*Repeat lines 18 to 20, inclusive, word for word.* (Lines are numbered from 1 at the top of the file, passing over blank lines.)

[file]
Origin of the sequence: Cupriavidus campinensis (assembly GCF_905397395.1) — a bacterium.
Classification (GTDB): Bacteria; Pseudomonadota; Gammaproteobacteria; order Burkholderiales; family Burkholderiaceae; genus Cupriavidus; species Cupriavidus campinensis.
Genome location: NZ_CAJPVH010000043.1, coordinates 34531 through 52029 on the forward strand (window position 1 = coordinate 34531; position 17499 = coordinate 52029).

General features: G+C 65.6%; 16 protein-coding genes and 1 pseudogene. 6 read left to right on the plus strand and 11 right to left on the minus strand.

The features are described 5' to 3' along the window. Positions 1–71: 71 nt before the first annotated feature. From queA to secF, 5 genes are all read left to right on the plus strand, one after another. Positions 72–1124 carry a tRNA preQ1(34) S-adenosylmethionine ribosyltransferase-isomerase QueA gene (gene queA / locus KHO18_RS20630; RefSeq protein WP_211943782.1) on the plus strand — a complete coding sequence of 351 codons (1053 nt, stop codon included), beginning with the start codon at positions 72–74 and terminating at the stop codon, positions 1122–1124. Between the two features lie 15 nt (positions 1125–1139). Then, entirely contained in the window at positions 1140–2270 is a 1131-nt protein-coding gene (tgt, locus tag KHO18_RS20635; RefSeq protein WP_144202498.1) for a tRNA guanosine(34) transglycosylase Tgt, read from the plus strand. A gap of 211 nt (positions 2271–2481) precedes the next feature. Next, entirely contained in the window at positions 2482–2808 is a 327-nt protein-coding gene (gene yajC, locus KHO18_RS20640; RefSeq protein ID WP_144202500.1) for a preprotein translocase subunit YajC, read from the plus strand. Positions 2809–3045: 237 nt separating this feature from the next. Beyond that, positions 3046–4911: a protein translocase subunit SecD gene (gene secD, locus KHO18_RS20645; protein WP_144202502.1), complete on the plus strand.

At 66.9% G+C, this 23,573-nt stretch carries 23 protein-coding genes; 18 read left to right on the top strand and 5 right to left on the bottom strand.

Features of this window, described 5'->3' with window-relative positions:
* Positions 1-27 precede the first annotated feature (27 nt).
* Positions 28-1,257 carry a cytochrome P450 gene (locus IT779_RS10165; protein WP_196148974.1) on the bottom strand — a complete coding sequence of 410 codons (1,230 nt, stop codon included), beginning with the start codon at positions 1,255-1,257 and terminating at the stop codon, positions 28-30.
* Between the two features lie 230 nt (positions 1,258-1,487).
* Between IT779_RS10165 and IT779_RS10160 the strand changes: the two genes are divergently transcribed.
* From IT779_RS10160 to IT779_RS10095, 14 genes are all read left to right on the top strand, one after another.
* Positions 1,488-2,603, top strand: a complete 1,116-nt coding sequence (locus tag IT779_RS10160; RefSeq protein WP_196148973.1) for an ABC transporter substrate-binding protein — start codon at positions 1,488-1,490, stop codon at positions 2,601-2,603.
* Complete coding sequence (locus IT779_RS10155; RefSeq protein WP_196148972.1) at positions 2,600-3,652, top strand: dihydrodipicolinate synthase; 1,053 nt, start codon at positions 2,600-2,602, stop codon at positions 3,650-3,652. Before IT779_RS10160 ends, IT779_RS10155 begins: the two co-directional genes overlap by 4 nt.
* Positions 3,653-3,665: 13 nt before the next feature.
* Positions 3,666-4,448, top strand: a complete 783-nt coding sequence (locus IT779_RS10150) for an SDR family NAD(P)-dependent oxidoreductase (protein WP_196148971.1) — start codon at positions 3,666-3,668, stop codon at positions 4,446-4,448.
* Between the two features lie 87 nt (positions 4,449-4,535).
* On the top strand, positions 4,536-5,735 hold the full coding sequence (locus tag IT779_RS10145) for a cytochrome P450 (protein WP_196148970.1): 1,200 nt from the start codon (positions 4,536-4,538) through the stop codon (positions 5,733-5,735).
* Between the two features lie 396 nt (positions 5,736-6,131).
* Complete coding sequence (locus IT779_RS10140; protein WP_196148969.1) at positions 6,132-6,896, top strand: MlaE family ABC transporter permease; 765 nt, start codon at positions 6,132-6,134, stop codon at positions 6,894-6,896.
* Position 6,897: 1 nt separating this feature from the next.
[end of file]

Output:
* On the top strand, positions 4,536-5,735 hold the full coding sequence (locus tag IT779_RS10145) for a cytochrome P450 (protein WP_196148970.1): 1,200 nt from the start codon (positions 4,536-4,538) through the stop codon (positions 5,733-5,735).
* Between the two features lie 396 nt (positions 5,736-6,131).
* Complete coding sequence (locus IT779_RS10140; protein WP_196148969.1) at positions 6,132-6,896, top strand: MlaE family ABC transporter permease; 765 nt, start codon at positions 6,132-6,134, stop codon at positions 6,894-6,896.